thumbnailFigure 4. Putative ERβ primary targets. Left: Heatmap summarizing the effects of estrogen stimulation on 424 mRNAs encoded by genes showing one (left) or more (right) ERβ binding sites within 10 kb of the TU (primary response genes) transcriptome of MCF-7 cells, as changes in expression (log2 of the fold-change) after cell exposure to 10-8M E2 for the indicated times. Transcripts are grouped as follows: regulated only in wt MCF-7 cells (1), in both cell lines (2) and only in TAP-ERβ cells (3). Vertical bars to the right of each heatmap indicate the class of ERβ binding site present, as indicated in the legend. When a regulated gene showed multiple ERβ binding sites belonging to different classes it was included in a separate group, classified as 'combination of ERβ sites' (grey bar). Right: Genome Browser view of genomic loci representative of the different ERα and ERβ binding site categories identified. ChIP-Seq ERα and ChIP-Seq ERβ indicate sites identified in this study, ChIP-Seq ERα1, ChIP-Seq ERα2 and ChIP-on-chip indicates sites identified in MCF-7 cells by Cicatiello et al. [26], Fullwood et al. [27], and Hurtado et al. [28], respectively.

A functional analysis of the primary ERβ target genes identified here with Ontologizer [52] showed that most primary ERβ responsive genes are involved in key cellular processes, including control of cell proliferation, survival and differentiation status as well as cell motility, migration and adhesion, and can all greatly influence BC cell phenotype and response to estrogen - listed in Additional Table S5 [Additional file 4]. When GO analysis was performed on the ERα target gene set from wt MCF-7 cells (228 genes), results showed that the genes controlled directly by this ER subtype appear to be involved in the same cellular processes described above for ERβ -compare results reported in Additional Tables S5 and S6 [Additional files 4 and 5], providing a further indication of the significant overlapping between gene pathways targeted by ERβ and ERα in BC cells. Focusing on the genes differentially regulated by E2 in ERβ- vs ERβ+ cells known for their involvement in cell proliferation, we observed that many of them encode for transcription factors and other key proteins controlling large gene networks of cell division cycle and cell survival and, in general, cell proliferation and differentiation pathways. These include, in particular, CDK-6 (cyclin-dependent kinase 6), CEBPA (CCAAT/enhancer binding protein, alpha), DAB2 (Disabled homolog 2, mitogen-responsive phosphoprotein), HES-1 (Hairy and enhancer of split homologue 1), IGFBP-4 (Insulin-like growth factor binding protein 4), IRS-1 and -2 (Insulin receptor substrates 1 and 2), JAK-2 (Janus kinase 2), JunB, MITF (Microphthalmia-associated transcription factor), MYC, SLIT-2 (Slit homolog 2, Drosophila), SMARCA-2 (SWI/SNF related, matrix associated, actin dependent regulator of chromatin, subfamily a, member 2), SOX-9 (Sex determining region Y-box 9), TGFB-2 (Transforming growth factor beta 2), TGFBI/LCD-1 (transforming growth factor, beta-induced, 68 kDa), TGM-2 (Transglutaminase 2), TNS-3 (Tensin 3) and WISP-2 (WNT1 inducible signaling pathway protein 2). Interestingly, the role of all these genes in tumor cell proliferation and differentiation is known and an involvement in hormone-mediated BC cell responses to ERα has been reported for most of them, suggesting that discovery of an ERβ direct effect on transcription of these genes provides a new molecular framework to elucidate the anti-proliferative and differentiative effects of this receptor subtype in hormone-responsive cells.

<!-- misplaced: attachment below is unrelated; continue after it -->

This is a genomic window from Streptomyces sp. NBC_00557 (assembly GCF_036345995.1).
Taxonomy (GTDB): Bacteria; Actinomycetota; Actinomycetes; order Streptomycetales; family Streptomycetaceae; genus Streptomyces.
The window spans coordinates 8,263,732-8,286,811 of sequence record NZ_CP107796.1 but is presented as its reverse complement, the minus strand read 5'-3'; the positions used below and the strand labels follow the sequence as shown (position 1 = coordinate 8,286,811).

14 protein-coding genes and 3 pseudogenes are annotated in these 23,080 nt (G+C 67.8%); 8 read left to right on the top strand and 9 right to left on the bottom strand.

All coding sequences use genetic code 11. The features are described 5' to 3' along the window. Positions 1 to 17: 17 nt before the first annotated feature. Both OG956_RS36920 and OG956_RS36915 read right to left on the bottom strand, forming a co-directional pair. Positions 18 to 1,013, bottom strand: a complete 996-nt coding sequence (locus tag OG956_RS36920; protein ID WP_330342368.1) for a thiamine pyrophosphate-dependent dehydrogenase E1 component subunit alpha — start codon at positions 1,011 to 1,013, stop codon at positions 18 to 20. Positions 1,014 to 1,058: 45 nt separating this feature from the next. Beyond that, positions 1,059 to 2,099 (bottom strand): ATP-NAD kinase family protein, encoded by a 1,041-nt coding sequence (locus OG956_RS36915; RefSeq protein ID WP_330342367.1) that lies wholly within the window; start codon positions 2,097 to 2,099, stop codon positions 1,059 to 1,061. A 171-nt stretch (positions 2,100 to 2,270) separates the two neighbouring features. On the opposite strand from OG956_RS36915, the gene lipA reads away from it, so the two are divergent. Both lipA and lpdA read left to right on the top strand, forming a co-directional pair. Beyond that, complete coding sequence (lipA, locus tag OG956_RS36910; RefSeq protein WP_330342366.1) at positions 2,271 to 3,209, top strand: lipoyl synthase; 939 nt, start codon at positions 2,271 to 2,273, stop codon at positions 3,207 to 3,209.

Additional File 4. GO analysis of primary ERβ target genes. Containing the following information: Biological process, Gene Ontology term, Name, Count in total GO population, Count in selected genes, % genes and p-value.

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Additional File 5. GO analysis of primary ERα target genes. Containing the following information: Biological process, Gene Ontology term, Name, Count in total GO population, Count in selected genes, % genes and p-value.